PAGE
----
Singapore and China's Shandong province can deepen their cooperation in trade and connectivity, sustainability and modern services, said Senior Minister of State for Foreign Affairs and Transport Chee Hong Tat yesterday.
Mr Chee, who also co-chairs the Singapore-Shandong Business Council, told virtual participants at the 22nd council meeting: "Singapore and Shandong can work hand in hand to deepen, strengthen and accelerate our cooperation, so that we can overcome the challenges during this pandemic and emerge stronger together after the crisis."
He said that despite the Covid-19 pandemic, two-way trade between Singapore and Shandong grew significantly this year, reaching a total of US$3.6 billion (S$4.9 billion) in the first nine months. This marks a year-on-year growth of 117 per cent.
The figures include trading activities by Singapore companies that imported food and medical supplies such as surgical masks from Shandong.
Shandong is now Singapore's fifth-largest destination for investment in China, after the provinces of Jiangsu and Guangdong, and the municipalities of Shanghai and Chongqing. Last year, Singapore's foreign direct investment into Shandong reached US$750 million, across 70 projects.
Mr Chee said: "There is opportunity for Chinese exporters to broaden the range of exported produce from Shandong to Singapore, including premium fruits and vegetables such as cherries and black garlic.
"Beyond meeting our domestic demand, we are also happy to work with the Shandong government to increase food trade with South-east Asia and other regions, using Singapore as a trading hub."
He said progress has been made in helping Singapore companies participate in Shandong's economic transformation, promoting the internationalisation of Shandong enterprises through Singapore, and strengthening people-to-people exchanges.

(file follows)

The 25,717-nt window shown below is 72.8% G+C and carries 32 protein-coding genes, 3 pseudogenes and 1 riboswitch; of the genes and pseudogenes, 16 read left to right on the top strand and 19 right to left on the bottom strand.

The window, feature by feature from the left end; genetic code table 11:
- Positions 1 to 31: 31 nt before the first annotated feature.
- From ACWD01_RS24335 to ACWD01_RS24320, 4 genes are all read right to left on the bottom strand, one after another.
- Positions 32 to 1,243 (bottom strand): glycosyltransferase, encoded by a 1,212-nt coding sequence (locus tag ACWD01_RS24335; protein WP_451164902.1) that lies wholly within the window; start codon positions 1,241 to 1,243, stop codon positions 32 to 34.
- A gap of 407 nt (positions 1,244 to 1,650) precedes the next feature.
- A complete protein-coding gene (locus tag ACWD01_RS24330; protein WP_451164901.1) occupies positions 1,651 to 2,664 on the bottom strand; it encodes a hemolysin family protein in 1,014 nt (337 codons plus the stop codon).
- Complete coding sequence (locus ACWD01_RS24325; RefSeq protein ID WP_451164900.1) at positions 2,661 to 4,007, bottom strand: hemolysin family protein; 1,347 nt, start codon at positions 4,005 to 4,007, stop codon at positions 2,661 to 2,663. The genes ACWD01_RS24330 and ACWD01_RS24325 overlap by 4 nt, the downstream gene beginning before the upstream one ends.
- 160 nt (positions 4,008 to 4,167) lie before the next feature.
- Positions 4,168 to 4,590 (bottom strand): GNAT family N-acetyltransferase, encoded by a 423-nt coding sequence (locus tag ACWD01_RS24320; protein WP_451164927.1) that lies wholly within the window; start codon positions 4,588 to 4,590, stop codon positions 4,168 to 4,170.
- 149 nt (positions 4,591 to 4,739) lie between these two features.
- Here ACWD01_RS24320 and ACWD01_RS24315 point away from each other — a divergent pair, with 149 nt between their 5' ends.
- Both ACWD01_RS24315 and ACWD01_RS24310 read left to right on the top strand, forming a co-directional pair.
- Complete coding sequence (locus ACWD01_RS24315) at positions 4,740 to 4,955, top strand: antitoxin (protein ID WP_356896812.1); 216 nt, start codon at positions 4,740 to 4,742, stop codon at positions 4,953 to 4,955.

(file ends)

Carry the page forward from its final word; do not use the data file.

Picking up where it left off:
Cooperation can also be strengthened in sustainability, he added, as both Singapore and China work to develop solutions for a cleaner and greener environment.
Companies from both countries can also accelerate their partnerships in modern services. Singapore's financial services companies and law firms, with their extensive networks and experience in South-east Asia, can be good partners to Shandong companies looking to internationalise, Mr Chee said.
To increase collaboration between both countries, five partnerships were signed between Singapore and Shandong organisations. The signings were witnessed by Mr Chee and Shandong Vice-Governor Ren Airong.
They include a tie-up between two technology companies to set up businesses in China and Asean markets, and a partnership between an education group here and the Qingdao Blue Silicon Valley administrative committee to develop talent in vocational education in Qingdao.
A Singapore water treatment company also inked an agreement with the Yicheng district government for the construction of the township and industrial park sewage network.
Mr Chee said: "It may be challenging for companies to enter new markets now due to the Covid-19 pandemic. We will overcome Covid-19 - it is a question of when.
"Companies should use this period to prepare themselves by understanding the market opportunities and finding potential partners, so that they are ready to move swiftly when the global economy recovers."